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What kind of horror TV series watcher are you? Do you watch them when you feel like it? Do you binge on horror TV series? Do you watch them when they present themselves? Do you use air, cable, or the interwebs to satiate your serial tooth?

TV series classified as Horror are certainly less in quantity than the available plethora that belongs to many other genres, maybe less in total quantity than series of genres that are less popular with audiences. Still, they are many, and the total figure may amaze you.

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How Many Horror TV Series are There?

Tons. If you consider all the series since the inception of the horror TV series format in 1960 with Boris Karloff’s “Thriller”*, there are a lot of them.

This list lists almost 4000 all-time horror TV series, certainly impossible to watch them complete in a single lifetime.

Horror TV series aren’t like horror movies in the sense that they require a considerable time investment from watchers. Far a greater investment than the one we put into horror movies and horror movie sagas.

You may want to trust your horror instincts and follow the information trails that you think will help you in discovering horror TV series that you would like to watch.

But if you want to watch a lot of them, then you need to carefully curate the ones that are most likely to be the right ones for you; the ones that you will watch from start to finish, without giving them up.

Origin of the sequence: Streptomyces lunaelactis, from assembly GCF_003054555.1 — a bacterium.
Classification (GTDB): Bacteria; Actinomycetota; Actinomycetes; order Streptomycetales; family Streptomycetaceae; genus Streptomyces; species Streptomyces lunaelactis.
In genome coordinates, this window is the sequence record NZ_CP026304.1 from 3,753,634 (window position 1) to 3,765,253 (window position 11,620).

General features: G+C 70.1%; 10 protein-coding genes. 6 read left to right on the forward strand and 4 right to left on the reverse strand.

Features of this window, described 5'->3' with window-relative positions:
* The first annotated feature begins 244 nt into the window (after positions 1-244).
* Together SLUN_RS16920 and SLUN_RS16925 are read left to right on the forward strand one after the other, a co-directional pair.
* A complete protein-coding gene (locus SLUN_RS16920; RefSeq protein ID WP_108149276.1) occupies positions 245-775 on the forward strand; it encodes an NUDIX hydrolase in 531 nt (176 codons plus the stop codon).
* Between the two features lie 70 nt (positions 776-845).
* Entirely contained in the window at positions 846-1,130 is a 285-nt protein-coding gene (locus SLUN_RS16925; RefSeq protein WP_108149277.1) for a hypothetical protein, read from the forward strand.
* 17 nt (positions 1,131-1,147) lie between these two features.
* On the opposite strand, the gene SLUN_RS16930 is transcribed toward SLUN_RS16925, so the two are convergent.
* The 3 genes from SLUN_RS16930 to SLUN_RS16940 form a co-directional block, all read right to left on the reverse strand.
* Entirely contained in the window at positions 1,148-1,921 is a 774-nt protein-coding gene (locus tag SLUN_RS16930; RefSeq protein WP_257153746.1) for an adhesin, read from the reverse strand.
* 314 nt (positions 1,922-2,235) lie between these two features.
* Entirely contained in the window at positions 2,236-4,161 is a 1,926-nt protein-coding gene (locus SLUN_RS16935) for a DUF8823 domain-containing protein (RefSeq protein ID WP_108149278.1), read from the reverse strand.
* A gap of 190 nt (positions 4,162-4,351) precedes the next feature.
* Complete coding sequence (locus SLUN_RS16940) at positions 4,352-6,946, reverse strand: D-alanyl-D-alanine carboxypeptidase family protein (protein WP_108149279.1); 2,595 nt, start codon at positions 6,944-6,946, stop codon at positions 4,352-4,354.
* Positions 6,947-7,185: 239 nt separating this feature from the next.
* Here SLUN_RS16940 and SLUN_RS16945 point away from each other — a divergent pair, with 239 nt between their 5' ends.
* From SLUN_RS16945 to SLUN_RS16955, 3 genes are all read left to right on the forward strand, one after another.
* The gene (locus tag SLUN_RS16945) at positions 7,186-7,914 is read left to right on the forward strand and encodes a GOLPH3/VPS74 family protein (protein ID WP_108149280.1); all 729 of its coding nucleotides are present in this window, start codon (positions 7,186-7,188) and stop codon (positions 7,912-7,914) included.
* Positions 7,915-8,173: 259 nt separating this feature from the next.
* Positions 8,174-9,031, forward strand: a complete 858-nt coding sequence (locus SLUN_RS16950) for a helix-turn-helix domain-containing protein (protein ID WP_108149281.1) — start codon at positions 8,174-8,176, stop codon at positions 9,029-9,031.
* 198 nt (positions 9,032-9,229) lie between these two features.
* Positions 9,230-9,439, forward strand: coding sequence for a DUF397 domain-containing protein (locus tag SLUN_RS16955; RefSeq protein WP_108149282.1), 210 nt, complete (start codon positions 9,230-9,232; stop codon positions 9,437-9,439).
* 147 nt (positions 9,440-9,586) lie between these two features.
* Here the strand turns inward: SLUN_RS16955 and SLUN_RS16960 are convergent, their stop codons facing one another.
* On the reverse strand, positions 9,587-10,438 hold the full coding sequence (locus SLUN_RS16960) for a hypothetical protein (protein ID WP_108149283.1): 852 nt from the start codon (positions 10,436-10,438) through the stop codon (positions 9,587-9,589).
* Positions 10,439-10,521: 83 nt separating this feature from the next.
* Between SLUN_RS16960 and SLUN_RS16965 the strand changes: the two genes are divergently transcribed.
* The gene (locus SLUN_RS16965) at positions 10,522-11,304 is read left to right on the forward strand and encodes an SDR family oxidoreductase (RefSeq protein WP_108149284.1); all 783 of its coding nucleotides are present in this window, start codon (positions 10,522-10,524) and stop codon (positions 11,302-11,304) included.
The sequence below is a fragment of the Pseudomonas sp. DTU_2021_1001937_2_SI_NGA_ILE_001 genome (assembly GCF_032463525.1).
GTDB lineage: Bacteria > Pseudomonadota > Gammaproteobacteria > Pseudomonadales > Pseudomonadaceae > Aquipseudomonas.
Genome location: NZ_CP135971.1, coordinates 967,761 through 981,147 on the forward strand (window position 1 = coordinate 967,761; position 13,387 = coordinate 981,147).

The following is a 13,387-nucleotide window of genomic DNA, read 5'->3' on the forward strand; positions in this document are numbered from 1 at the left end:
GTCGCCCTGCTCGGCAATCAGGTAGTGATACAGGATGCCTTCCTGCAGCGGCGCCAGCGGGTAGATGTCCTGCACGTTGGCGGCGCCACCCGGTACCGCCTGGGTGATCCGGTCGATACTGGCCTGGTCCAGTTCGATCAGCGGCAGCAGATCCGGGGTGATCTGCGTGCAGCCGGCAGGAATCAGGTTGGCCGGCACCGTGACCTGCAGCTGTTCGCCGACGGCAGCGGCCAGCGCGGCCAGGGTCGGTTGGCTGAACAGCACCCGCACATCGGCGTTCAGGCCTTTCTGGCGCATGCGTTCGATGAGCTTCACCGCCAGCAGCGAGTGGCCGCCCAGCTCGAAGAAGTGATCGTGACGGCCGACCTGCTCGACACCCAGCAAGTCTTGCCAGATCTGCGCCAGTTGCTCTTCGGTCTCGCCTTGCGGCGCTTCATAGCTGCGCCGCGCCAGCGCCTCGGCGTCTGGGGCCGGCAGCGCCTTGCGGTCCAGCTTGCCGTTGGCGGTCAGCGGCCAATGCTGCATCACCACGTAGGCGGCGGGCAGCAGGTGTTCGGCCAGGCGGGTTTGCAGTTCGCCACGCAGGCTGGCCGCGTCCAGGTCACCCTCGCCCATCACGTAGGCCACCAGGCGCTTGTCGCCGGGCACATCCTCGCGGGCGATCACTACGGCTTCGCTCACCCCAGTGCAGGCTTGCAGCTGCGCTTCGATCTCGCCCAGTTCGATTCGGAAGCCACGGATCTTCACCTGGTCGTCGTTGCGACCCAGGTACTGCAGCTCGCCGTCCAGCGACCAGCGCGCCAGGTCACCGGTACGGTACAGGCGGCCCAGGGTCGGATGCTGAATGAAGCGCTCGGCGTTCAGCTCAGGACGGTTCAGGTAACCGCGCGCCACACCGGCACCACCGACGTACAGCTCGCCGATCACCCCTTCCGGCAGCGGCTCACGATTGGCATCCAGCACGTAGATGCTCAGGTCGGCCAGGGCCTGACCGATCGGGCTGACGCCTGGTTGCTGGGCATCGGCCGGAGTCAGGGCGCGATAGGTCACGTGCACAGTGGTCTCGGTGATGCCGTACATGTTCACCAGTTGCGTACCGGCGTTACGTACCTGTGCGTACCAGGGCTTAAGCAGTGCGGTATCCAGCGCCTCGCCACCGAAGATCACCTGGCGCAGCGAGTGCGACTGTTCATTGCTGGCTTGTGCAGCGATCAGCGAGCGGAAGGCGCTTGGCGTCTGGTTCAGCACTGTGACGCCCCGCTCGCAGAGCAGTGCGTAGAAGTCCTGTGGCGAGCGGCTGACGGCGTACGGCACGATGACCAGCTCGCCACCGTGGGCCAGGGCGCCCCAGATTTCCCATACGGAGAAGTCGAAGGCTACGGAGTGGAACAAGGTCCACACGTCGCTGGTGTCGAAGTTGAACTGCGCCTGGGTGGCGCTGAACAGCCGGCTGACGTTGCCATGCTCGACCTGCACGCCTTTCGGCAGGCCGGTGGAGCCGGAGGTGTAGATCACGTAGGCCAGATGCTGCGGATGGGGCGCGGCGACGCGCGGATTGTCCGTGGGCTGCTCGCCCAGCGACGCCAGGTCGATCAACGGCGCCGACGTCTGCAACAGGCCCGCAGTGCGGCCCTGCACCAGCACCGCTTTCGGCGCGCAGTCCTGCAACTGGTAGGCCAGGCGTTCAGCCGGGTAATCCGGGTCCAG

Approaching them in this way has many advantages above just focusing on horror series in a stream of consciousness fashion.

Beware: In Horror TV Series, There’s a Buck to be Made

Let’s accept the fact that these days consciousness is tainted by the intrusion of commercialism. One may have pure consciousness and a definite sense of taste. Still, when you begin to tally your horror TV series watching (because sometimes, for some persons a tallying of many series watching is required), you discover things about your watching habits that can help you consume them in a much more efficient and optimized way.

This is a controversial subject, from any side you take it. You have to be willing to accept that as soon as you begin doing the hard thinking, measuring, and testing, for non-essential things like entertainment, you detach from the groupthink.

Your findings as well as your decisions based on those findings may not be what is desired and expected of you from society in general, and the commerce wing of society in particular. When you reach that point, even counter-cultural affiliations you have may not like it.

If you dive deep into things like this, and at the same time, you have a reputation to maintain, and credibility to defend, things get even more tricky.